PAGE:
Wednesday, January 9, 2008

Origins of the 'Western'

Western Films or Westerns are the major defining genre of the American film industry, a nostaligic eulogy to the early days of the expansive, untamed American frontier (the borderline between civilization and the wilderness). They are one of the oldest, most enduring and flexible genres and one of the most characteristically American genres in their mythic origins.

The popularity of westerns has waxed and waned over the years. Their most prolific era was between the 1930s and 1960s. More recently in the 90s, there was a resurgence of the genre.

Westerns are often set on the American frontier during the last part of the 19th century (1865-1900) following the Civil War, in a geographically western setting with romantic, sweeping frontier landscapes or rugged rural terrain. However, Westerns may extend back to the time of America's colonial period or forward to the mid-20th century, or as far geographically as Mexico. A number of westerns use the Civil War, the Battle of the Alamo (1836) or the Mexican Revolution (1910) as a backdrop.

The western film genre often portrays the conquest of the wilderness and the subordination of nature, in the name of civilization, or the confiscation of territorial rights of the native inhabitants of the frontier. Specific settings include lonely isolated forts, ranch houses, the isolated homestead, the saloon, the jail, the livery stable, the small-town main street, or small frontier towns that are forming at the edges of civilization. They may even include Native American sites or villages. Other iconic elements in westerns include the hanging tree, stetsons and spurs, saddles, lassos and Colt .45's, bandannas and buckskins, canteens, stagecoaches, gamblers, long-horned cattle and cattle drives and prostitutes (or madams). Very often, the cowboy has a favoured horse (or 'faithful steed'), for example, Roy Rogers' Trigger, Gene Autry's Champion, William Boyd's (Hopalong Cassidy) Topper, the Lone Ranger's Silver and Tonto's Scout.

Western films have also been called the horse opera, the oater (quickly-made, short western films which became as commonplace as oats for horses), or the cowboy picture. The western film genre has portrayed much about America's past, glorifying the past-fading values and aspirations of the mythical by-gone age of the West. Over time, westerns have been re-defined, re-invented and expanded, dismissed, re-discovered, and spoofed. In the late 60s and early 70s (and in subsequent years), 'revisionistic' Westerns that questioned the themes and elements of traditional/classic westerns appeared (such as Sam Peckinpah's The Wild Bunch (1969), Arthur Penn's Little Big Man (1970), Robert Altman's McCabe and Mrs. Miller (1971), and later Clint Eastwood's Unforgiven (1992).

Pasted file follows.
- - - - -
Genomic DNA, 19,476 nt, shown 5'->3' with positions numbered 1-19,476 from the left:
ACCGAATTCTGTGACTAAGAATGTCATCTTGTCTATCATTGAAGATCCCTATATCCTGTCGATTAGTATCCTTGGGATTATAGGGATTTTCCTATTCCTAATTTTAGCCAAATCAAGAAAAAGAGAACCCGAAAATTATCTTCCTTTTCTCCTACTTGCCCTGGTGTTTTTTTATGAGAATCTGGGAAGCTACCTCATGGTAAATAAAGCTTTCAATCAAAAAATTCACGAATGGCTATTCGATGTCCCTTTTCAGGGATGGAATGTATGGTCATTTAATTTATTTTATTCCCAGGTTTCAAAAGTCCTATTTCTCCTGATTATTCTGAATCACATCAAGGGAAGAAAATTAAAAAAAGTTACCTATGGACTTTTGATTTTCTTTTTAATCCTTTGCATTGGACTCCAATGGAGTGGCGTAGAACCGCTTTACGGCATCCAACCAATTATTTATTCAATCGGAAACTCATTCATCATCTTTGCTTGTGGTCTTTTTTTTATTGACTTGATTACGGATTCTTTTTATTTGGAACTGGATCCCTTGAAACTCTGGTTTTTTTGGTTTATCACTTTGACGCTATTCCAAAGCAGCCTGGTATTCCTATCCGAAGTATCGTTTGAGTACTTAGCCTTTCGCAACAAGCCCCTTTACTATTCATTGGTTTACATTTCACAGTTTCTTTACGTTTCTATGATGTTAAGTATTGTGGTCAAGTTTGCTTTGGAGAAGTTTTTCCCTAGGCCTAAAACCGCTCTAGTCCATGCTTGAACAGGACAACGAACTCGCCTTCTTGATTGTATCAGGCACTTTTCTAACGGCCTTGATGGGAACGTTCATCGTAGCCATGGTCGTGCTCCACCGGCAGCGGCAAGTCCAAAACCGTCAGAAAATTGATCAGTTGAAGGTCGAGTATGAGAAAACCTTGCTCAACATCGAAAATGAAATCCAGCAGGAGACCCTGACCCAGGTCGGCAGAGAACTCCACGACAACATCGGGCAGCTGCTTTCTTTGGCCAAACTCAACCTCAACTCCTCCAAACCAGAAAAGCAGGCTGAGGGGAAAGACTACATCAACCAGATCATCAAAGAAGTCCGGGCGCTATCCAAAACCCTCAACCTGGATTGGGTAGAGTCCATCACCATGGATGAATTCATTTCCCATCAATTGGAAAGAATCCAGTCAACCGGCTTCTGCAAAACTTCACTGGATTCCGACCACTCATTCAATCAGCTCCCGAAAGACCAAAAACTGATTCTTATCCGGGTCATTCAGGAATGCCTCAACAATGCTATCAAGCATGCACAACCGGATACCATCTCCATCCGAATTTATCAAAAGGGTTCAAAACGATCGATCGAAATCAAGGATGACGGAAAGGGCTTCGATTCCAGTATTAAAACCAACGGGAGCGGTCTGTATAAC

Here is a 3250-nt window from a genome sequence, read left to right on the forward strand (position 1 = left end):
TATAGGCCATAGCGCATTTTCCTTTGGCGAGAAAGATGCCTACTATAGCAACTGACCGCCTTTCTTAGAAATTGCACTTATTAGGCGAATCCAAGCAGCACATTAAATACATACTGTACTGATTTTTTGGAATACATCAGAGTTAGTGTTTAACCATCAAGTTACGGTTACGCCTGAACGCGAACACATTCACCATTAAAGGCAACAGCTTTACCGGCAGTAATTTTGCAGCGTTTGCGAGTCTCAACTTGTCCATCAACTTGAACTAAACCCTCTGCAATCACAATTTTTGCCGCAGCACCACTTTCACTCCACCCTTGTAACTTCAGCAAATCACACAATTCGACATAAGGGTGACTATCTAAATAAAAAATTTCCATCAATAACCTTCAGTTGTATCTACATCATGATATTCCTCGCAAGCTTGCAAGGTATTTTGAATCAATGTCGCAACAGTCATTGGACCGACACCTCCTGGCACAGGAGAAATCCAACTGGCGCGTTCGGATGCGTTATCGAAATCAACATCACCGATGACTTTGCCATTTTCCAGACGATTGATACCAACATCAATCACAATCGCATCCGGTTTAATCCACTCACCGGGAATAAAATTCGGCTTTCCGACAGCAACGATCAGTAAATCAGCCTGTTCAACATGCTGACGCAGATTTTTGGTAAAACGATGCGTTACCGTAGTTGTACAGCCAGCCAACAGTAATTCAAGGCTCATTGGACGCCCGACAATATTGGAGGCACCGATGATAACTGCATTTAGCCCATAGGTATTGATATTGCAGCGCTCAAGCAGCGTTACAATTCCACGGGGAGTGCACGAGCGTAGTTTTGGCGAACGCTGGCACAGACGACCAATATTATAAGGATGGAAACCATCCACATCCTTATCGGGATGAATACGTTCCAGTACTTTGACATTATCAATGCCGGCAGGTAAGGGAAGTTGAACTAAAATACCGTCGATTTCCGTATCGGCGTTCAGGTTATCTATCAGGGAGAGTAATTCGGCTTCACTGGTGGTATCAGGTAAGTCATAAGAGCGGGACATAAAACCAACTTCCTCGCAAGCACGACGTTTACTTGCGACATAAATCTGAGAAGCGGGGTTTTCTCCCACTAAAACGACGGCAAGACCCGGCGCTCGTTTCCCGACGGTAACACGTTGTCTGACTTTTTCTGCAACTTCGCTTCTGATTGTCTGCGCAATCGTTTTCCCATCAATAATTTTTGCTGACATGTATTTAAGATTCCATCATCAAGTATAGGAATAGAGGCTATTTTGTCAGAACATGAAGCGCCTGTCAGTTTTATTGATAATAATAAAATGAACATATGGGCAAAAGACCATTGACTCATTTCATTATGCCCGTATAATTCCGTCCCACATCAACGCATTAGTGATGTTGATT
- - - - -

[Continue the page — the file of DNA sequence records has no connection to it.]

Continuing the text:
Westerns Film Plots

Usually, the central plot of the western film is the classic, simple goal of maintaining law and order on the frontier in a fast-paced action story. It is normally rooted in archetypal conflict - good vs. bad, virtue vs. evil, white hat vs. black hat, man vs. man, new arrivals vs. Native Americans (inhumanely portrayed as savage Indians), settlers vs. Indians, humanity vs. nature, civilization vs. wilderness or lawlessness, schoolteachers vs. saloon dance-hall girls, villains vs. heroes, lawman or sheriff vs. gunslinger, social law and order vs. anarchy, the rugged individualist vs. the community, the cultivated East vs. West, settler vs. nomad, and farmer vs. industrialist to name a few. Often the hero of a western meets his opposite "double," a mirror of his own evil side that he has to destroy.

Typical elements in westerns include:

* hostile elements (often Native Americans)
* guns and gun fights (sometimes on horseback)
* violence and human massacres
* trains (and train robberies) and bank holdups